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Paying for college is top of mind as Alaska high school seniors prepare for graduation

When it comes to financial aid, the Anchorage School District has a list of scholarships students can apply for on its website.
Published: Apr. 12, 2022 at 7:40 PM AKDT
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ANCHORAGE, Alaska (KTUU) - Graduating debt-free is the gold standard for any student and these days, there are numerous choices for Alaskan students to pay for school.

For parents like Michelle Rizk, saving money for college was a priority, and she began saving when her two sons were 3 and 5 years old.

“I knew that the cost of college is expensive and I didn’t want it to be a barrier for my kids to be able to go to school,” Rizk said.

Rizk worked for the University of Alaska in Fairbanks and began by putting $50 into an Alaska 529 plan, and over time she put more money in along with contributions from family members.

“Pretty much as soon as they could ask about how come they don’t get to go buy toys with their PFD, and we said well, because we’re putting it away for your college savings program,” Rizk said.

The investment paid off and Rizk’s two sons started in college after they graduated from West Valley High School. One of her sons graduated from Yale University last fall and the other is currently studying computer science at Boise State University.

When it comes to financial aid, the Anchorage School District has a list of scholarships students can apply for on its website. The district said Alaska Performance Scholarship and the Western Undergraduate Exchange are two of the big aid options students explore.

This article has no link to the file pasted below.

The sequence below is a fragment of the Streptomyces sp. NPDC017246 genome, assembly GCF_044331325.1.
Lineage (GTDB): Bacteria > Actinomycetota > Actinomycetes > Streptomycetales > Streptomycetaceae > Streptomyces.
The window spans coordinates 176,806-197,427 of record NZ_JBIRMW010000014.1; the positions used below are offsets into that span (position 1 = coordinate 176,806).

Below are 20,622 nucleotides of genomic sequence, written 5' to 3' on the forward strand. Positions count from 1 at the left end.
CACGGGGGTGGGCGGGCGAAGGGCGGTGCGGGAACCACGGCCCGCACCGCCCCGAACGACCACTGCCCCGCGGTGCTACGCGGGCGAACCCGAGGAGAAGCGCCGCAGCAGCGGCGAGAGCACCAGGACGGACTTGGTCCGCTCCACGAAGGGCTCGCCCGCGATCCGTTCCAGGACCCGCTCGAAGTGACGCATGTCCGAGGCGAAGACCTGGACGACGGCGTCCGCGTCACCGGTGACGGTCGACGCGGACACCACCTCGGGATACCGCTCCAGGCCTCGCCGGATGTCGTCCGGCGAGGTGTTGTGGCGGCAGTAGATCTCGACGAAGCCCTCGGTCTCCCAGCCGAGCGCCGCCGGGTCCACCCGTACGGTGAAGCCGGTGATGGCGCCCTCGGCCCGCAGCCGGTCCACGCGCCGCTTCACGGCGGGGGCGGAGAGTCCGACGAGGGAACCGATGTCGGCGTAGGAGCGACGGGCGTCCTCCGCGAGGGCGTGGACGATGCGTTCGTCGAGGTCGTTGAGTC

“The first is finding the right school that fits and then hopefully the finances come back later,” Service High School counselor Dan Ruffner said.

The longtime counselor said the most important piece of paperwork students need to fill out is a FAFSA, or free application for federal student aid to see what they qualify for. Ruffner said the FAFSA can help students secure aid for Alaska colleges, or if they decide to come back after studying out of state.

“So we always encourage, even if you know you’re going out of state, fill out the FAFSA and put UAA or UAF or any school in Alaska so you’re in the system,” Rufner said. “It’s actually payable … it pays four years up to six years.”

Rufner said that on average, 67% of Service High School graduates go to a four-year school while 15% attend trade or two-year schools. A lot of financial aid opportunities or saving plans apply to junior colleges and vocational schools as well.

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